When designing a board, power is always a concern. Not matter if the power supply is batteries or a wall wart, you have to consider how the user is going to attach the power supply. Given the opportunity, we have to assume that power will be hooked up wrong. This brings up the discussion of 'reverse power protection'.
How would you design a circuit to withstand having the power applied backwards?
If you've ever plugged in a chip backwards, a wallwart backwards, or shorted VCC to GND, you know what we're talking about. And if you haven't hooked something up backwards, you're not human.
Chris Anderson recently brought up this discussion with me over the ArduPilot. This small board is a good example of the different options available. You can see the small BAS16 diode highlighted in the above Eagle PCB layout. This small diode is designed into the product to protect against reverse polarization. If someone hooks power up backwards, the diode fails to forward bias and the board simply doesn't turn on, protecting it from damage.
1) Inline protection diode: The problem is the forward voltage drop of the diode. Cheap diodes have a theoretical 0.7V drop. So if you hook 5V up to the board, you'll get 5-0.7=4.3V delivered to the board. In practice, the forward drop of the diode is actually a bit lower (0.5V) and there are specialty diodes available that have even lower forward drop (germanium?). This all works great if your incoming power is 2-3 volts higher than your output, but if you're running a 5V board from a 5V source, the diode will drop the voltage to your system down significantly.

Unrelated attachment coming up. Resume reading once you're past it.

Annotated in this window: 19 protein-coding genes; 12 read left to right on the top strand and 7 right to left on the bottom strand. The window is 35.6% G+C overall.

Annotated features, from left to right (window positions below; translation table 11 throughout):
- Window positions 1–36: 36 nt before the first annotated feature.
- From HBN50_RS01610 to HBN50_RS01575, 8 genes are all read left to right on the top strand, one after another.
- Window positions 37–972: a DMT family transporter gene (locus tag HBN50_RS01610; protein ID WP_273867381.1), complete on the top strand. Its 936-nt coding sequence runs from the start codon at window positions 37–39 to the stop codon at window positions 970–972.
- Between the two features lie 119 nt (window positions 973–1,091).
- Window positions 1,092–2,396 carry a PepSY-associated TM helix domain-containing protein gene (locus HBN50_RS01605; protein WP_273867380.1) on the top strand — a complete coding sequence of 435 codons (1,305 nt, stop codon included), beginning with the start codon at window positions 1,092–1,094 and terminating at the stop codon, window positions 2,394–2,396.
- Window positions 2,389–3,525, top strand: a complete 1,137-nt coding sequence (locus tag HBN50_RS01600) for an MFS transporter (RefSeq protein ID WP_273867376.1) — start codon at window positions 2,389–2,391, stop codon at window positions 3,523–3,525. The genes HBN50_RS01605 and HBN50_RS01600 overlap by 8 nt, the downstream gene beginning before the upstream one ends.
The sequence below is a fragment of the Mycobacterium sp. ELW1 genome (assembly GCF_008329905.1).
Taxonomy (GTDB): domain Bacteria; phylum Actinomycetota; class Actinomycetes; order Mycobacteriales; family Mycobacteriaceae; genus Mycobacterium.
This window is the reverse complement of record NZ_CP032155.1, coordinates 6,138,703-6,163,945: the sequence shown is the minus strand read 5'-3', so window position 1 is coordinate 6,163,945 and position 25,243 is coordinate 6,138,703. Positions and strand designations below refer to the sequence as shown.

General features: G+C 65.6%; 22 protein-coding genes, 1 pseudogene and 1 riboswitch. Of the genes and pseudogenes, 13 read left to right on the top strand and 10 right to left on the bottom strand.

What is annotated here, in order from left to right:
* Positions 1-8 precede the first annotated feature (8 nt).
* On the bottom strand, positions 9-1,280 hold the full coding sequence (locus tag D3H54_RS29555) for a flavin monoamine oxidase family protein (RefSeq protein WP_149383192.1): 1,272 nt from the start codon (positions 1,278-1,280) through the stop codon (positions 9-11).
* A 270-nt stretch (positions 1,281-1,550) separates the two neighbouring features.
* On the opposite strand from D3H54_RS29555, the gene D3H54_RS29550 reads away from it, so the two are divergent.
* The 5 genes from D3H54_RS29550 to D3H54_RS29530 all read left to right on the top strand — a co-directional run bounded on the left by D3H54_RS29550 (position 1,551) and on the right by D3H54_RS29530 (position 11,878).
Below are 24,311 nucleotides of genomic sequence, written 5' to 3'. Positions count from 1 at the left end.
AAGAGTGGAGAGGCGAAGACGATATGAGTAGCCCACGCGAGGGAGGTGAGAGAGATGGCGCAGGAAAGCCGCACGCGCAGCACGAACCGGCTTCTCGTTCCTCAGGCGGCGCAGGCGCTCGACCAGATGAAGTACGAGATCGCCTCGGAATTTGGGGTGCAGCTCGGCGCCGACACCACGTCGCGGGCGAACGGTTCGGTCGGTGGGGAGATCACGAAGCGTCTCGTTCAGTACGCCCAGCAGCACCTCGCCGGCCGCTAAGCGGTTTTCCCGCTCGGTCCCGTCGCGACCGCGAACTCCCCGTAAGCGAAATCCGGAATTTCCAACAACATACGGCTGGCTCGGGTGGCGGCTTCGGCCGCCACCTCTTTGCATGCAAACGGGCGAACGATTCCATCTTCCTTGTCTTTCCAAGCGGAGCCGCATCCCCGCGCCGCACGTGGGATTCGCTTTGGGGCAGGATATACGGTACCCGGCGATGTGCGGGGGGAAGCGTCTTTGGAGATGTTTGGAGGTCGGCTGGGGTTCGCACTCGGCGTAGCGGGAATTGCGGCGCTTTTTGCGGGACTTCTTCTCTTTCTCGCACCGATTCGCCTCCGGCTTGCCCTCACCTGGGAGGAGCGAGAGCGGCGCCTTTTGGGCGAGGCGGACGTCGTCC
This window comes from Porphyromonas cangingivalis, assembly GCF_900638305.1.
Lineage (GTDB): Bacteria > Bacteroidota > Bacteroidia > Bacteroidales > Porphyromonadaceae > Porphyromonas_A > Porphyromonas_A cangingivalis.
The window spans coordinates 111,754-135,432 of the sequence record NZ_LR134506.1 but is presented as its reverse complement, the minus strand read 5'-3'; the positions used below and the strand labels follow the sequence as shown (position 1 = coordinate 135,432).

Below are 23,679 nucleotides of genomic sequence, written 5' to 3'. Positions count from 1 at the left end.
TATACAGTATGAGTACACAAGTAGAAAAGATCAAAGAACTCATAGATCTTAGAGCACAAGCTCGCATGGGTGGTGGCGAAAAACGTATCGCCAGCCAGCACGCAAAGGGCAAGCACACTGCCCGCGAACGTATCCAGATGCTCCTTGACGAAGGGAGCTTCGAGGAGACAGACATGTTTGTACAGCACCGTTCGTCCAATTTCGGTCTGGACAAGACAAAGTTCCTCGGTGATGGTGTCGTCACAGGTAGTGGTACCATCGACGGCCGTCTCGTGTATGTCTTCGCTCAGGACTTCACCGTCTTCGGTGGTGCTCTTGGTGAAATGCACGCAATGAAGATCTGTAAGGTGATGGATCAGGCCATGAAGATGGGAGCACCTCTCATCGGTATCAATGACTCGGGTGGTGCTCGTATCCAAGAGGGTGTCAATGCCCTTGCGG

Checkout the Eagle DFM tutorial for more information about labeling your board.
LDO Voltage regulator with two 10uF tantalum capacitors
3) Voltage Regulator: The nice thing about many voltage regulators is that they have short circuit and reverse polarization protection built in! We love the Micrel part (MIC5207). You can do some really mean things to this SOT-23 v-reg (shown above) and it will survive and protect the electronics behind the regulator section of the power supply. These regulators are better than a diode because the forward drop of the MIC5207 is ~100mV under load - much less drop than the diode option. The problem is that a voltage regulator can handle less current (180mA max), is physically larger (with required caps), and is more expensive ($0.50 vs $0.07) than a similar sized diode.
Note: Reversing the voltage on electrolytic or tantalum caps is a bad thing. A 16V rated tantalum may "pop" (explode with great force) if you apply 10V the wrong way. Electrolytic caps won't explode as violently, but may expand or puff out a bit.